February 17, 2023

(Austin, TX) — Electricity markets are exceptionally technical and exceptionally complicated. ERCOT is the only market in the country where generators are paid based on performance.  This system worked remarkably well until the Federal government passed massive incentives to build wind power generation which can break even at negative pricing. These massive financial incentives led to the proliferation of wind power in Texas, deflating prices and forcing out competition from more reliable sources of power generation like coal and natural gas.

In 2019, nearly two years prior to Winter Storm Uri, Representative Jared Patterson presented a bill before the House Committee on State Affairs to address the long term reliability of the ERCOT grid. Despite Texas growing by 1,000 people per day and the economy growing from the 10th largest to the 9th largest globally, dispatchable generators are largely not investing here.

Following Winter Storm Uri, the lack of dispatchability on the grid is apparent to all. During extreme weather events like Uri or like the ice storm only two weeks ago, non-dispatchable generation sources were able to produce just a fraction of their installed capacity. Wind power is essentially non-existent during extreme weather events.  Solar power, which is subsidized at a multiple of wind power, performs better during afternoon summer days, but still lacks the ability to perform during cloudy, freezing Texas days or obviously overnight.

What’s more, in August 2022, President Joe Biden signed into law the Inflation Reduction Act, which doubled down on financial incentives to non-dispatchable electricity resources. The ERCOT market design has proven to be unable to navigate the rapid growth of highly subsidized renewable energy and maintain long term reliability. Now the proliferation of non-dispatchable has been supercharged by the Federal government.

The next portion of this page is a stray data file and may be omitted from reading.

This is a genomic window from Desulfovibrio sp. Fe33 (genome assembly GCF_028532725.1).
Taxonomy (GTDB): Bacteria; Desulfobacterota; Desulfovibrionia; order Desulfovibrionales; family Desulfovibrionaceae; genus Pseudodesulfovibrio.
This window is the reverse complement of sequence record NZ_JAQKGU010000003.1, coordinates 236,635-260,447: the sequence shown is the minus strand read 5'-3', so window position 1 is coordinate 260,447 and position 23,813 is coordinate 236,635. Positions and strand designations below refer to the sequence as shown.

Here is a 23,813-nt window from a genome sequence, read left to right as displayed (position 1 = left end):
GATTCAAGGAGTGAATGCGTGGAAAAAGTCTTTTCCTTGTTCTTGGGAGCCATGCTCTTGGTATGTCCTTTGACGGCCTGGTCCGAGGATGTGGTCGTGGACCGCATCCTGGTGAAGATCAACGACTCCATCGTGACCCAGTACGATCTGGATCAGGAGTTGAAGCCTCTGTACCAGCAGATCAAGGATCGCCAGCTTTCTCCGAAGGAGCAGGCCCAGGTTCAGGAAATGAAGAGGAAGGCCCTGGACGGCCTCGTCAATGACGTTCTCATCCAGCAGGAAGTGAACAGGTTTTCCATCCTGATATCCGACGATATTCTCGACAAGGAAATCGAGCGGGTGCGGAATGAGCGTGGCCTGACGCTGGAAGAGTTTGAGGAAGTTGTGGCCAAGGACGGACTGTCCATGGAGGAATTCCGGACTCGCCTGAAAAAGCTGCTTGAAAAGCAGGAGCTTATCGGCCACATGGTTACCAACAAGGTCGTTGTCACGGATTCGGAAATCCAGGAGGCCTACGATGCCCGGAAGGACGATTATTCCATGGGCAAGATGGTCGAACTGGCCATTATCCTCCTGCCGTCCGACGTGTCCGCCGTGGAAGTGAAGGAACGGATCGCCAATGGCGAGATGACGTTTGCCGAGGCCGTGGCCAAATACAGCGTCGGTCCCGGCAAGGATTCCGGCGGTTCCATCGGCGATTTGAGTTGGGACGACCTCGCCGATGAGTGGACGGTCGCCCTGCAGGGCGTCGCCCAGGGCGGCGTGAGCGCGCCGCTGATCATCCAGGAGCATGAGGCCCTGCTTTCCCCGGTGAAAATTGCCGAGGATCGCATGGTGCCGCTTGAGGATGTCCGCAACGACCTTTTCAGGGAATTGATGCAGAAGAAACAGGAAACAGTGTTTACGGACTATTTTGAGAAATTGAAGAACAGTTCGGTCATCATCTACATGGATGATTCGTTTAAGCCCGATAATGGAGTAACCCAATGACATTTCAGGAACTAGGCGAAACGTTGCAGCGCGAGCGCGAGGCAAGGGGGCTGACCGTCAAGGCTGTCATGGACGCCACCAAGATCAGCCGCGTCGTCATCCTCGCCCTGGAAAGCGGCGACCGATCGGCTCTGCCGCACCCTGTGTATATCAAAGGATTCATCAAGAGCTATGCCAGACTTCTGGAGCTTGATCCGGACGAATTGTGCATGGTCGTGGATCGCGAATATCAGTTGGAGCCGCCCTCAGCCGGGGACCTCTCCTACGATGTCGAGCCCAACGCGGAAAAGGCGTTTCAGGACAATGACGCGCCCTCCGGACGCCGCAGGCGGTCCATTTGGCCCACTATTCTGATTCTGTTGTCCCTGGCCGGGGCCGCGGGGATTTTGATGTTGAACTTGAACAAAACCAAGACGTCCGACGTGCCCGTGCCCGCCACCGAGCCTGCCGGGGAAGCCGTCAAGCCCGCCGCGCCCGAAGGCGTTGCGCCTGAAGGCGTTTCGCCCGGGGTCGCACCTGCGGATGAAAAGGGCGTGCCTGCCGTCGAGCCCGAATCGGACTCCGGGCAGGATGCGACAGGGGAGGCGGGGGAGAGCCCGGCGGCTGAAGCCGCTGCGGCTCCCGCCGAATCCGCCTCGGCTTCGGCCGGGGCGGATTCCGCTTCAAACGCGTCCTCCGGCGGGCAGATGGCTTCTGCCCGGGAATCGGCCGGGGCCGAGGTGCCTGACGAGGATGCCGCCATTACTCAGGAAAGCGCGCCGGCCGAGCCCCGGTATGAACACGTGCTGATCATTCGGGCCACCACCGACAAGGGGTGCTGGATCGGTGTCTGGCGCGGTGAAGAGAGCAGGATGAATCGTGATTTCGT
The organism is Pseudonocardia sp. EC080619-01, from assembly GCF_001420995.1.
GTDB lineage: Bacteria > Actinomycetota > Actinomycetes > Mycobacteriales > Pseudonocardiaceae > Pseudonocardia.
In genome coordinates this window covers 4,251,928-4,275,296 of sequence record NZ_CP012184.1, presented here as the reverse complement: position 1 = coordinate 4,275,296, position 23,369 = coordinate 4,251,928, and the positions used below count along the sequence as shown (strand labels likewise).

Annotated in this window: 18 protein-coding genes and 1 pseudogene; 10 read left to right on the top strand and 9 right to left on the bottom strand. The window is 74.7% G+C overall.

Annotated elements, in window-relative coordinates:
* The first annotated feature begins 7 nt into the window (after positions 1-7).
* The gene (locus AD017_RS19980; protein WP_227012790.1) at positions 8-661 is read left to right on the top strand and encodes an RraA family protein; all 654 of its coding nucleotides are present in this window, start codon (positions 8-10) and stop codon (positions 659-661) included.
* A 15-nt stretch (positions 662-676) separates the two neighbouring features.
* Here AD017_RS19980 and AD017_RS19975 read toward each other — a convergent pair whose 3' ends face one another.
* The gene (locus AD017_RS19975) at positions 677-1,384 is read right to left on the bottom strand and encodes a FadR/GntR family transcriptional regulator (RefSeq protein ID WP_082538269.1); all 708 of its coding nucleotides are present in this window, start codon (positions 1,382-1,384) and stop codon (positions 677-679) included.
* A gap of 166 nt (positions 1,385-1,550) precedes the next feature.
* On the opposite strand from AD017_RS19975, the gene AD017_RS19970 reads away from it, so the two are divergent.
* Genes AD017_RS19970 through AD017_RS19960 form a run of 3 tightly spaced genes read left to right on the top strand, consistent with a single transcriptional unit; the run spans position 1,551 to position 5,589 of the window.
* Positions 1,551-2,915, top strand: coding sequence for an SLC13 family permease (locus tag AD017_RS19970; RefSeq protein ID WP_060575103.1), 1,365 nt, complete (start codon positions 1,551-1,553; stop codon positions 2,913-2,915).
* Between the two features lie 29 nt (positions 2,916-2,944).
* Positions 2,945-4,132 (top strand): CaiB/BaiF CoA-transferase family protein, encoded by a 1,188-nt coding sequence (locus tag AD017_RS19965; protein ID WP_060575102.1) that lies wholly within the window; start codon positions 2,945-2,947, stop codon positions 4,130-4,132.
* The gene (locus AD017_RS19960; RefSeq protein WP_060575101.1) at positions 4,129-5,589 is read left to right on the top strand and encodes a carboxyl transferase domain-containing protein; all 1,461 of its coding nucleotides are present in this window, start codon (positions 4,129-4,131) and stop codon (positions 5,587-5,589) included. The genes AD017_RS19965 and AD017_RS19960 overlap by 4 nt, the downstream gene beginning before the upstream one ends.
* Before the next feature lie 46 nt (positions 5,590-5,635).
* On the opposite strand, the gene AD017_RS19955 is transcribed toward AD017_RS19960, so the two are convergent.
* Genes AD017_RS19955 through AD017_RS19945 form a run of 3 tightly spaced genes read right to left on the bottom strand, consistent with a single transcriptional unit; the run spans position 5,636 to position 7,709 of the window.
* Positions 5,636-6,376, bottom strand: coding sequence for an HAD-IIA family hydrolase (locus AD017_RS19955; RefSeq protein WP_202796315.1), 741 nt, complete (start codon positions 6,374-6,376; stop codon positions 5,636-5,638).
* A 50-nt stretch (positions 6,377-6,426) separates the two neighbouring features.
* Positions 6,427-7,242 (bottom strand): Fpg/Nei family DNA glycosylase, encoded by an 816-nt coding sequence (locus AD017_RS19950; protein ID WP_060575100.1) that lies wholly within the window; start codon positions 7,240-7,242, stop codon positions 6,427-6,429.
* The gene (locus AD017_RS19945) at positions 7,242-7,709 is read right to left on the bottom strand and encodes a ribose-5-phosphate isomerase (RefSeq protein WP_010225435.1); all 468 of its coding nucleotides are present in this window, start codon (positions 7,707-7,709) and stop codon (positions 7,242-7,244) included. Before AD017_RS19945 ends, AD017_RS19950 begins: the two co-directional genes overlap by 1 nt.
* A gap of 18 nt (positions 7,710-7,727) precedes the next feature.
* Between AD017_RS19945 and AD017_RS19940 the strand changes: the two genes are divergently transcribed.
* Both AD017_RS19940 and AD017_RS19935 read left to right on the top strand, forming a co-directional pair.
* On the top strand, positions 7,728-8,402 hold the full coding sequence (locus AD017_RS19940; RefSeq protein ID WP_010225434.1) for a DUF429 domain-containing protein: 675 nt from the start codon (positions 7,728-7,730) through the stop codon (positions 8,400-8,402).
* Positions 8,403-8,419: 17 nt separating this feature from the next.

Due to the long term issues around reliability and dispatchability on the grid, the Texas Public Utility Commission (PUC) has recommended we implement a Performance Credit Mechanism (PCM) in the ERCOT market. This possible solution was not recommended by the consultant hired to study the market nor has it been favored by large power consumers or legislators working to resolve this issue. The reason the PCM was not recommended to the PUC is due to its highly complex nature and the fact that it has never been implemented in any electricity market anywhere in the world. The PCM is too complex, administratively heavy, expensive, and will take many years to implement.

Instead of attempting novel approaches which are complex and expensive to solve our dispatchability problems, Representative Jared Patterson has filed House Bill 2288, which would mandate ERCOT only allow the sale of dispatchable power into the marketplace by January 1, 2030. This legislation removes renewable energy portfolio standards in ERCOT, while still allowing residential interconnection of distributed renewable generation and surplus credits for public school solar generation. This approach is technology neutral as well, as battery technology advances in the coming years.

“It makes no sense whatsoever for 30 million Texans to rely on crossed fingers for power generation. The 9th largest economy in the world demands electricity when it’s needed.” Patterson stated. “Why complicate the market further to make up for the Federal government’s destruction of our energy-only market? If you cannot perform when ERCOT needs you to perform you shouldn’t be permitted to sell your product here. Period.”

Jared Patterson represents House District 106, which encompasses the eastern portion of Denton County. He serves on the House Committees on Calendars, Transportation, and Licensing & Administrative Procedures. He is a member of the House Republican Caucus, the Criminal Justice Reform Caucus and the Texas Aggie Caucus and serves on the Texas Cybersecurity Council. He and his family reside in Frisco.